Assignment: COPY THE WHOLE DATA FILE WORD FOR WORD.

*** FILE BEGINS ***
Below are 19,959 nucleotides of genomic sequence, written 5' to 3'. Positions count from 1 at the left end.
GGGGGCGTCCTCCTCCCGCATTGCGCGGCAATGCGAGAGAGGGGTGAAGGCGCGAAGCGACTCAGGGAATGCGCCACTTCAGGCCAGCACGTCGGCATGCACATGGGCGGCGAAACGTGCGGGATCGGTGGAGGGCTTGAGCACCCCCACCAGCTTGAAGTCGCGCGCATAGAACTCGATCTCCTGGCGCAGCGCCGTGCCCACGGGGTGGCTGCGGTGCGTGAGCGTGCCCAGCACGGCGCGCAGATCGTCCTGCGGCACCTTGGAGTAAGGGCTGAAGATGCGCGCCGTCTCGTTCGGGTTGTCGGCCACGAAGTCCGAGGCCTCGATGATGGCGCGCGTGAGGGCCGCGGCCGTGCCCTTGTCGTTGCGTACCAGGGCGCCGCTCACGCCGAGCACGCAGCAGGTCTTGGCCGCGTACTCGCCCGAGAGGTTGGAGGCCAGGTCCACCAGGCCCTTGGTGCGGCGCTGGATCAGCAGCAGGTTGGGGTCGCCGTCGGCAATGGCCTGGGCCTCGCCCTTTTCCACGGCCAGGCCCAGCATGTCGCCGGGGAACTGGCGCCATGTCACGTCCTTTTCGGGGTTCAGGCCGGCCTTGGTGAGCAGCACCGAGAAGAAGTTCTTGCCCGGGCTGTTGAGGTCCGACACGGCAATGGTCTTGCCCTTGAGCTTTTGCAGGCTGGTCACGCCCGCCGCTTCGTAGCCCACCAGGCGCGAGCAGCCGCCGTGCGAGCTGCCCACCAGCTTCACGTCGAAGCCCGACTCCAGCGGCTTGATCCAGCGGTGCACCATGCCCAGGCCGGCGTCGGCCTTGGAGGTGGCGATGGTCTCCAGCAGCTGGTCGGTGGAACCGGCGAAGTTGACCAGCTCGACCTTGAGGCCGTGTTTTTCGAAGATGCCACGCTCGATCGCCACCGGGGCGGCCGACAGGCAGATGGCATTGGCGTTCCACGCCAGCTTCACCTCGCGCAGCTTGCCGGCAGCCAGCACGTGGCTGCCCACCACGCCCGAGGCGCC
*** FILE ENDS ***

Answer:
Below are 19,959 nucleotides of genomic sequence, written 5' to 3'. Positions count from 1 at the left end.
GGGGGCGTCCTCCTCCCGCATTGCGCGGCAATGCGAGAGAGGGGTGAAGGCGCGAAGCGACTCAGGGAATGCGCCACTTCAGGCCAGCACGTCGGCATGCACATGGGCGGCGAAACGTGCGGGATCGGTGGAGGGCTTGAGCACCCCCACCAGCTTGAAGTCGCGCGCATAGAACTCGATCTCCTGGCGCAGCGCCGTGCCCACGGGGTGGCTGCGGTGCGTGAGCGTGCCCAGCACGGCGCGCAGATCGTCCTGCGGCACCTTGGAGTAAGGGCTGAAGATGCGCGCCGTCTCGTTCGGGTTGTCGGCCACGAAGTCCGAGGCCTCGATGATGGCGCGCGTGAGGGCCGCGGCCGTGCCCTTGTCGTTGCGTACCAGGGCGCCGCTCACGCCGAGCACGCAGCAGGTCTTGGCCGCGTACTCGCCCGAGAGGTTGGAGGCCAGGTCCACCAGGCCCTTGGTGCGGCGCTGGATCAGCAGCAGGTTGGGGTCGCCGTCGGCAATGGCCTGGGCCTCGCCCTTTTCCACGGCCAGGCCCAGCATGTCGCCGGGGAACTGGCGCCATGTCACGTCCTTTTCGGGGTTCAGGCCGGCCTTGGTGAGCAGCACCGAGAAGAAGTTCTTGCCCGGGCTGTTGAGGTCCGACACGGCAATGGTCTTGCCCTTGAGCTTTTGCAGGCTGGTCACGCCCGCCGCTTCGTAGCCCACCAGGCGCGAGCAGCCGCCGTGCGAGCTGCCCACCAGCTTCACGTCGAAGCCCGACTCCAGCGGCTTGATCCAGCGGTGCACCATGCCCAGGCCGGCGTCGGCCTTGGAGGTGGCGATGGTCTCCAGCAGCTGGTCGGTGGAACCGGCGAAGTTGACCAGCTCGACCTTGAGGCCGTGTTTTTCGAAGATGCCACGCTCGATCGCCACCGGGGCGGCCGACAGGCAGATGGCATTGGCGTTCCACGCCAGCTTCACCTCGCGCAGCTTGCCGGCAGCCAGCACGTGGCTGCCCACCACGCCCGAGGCGCC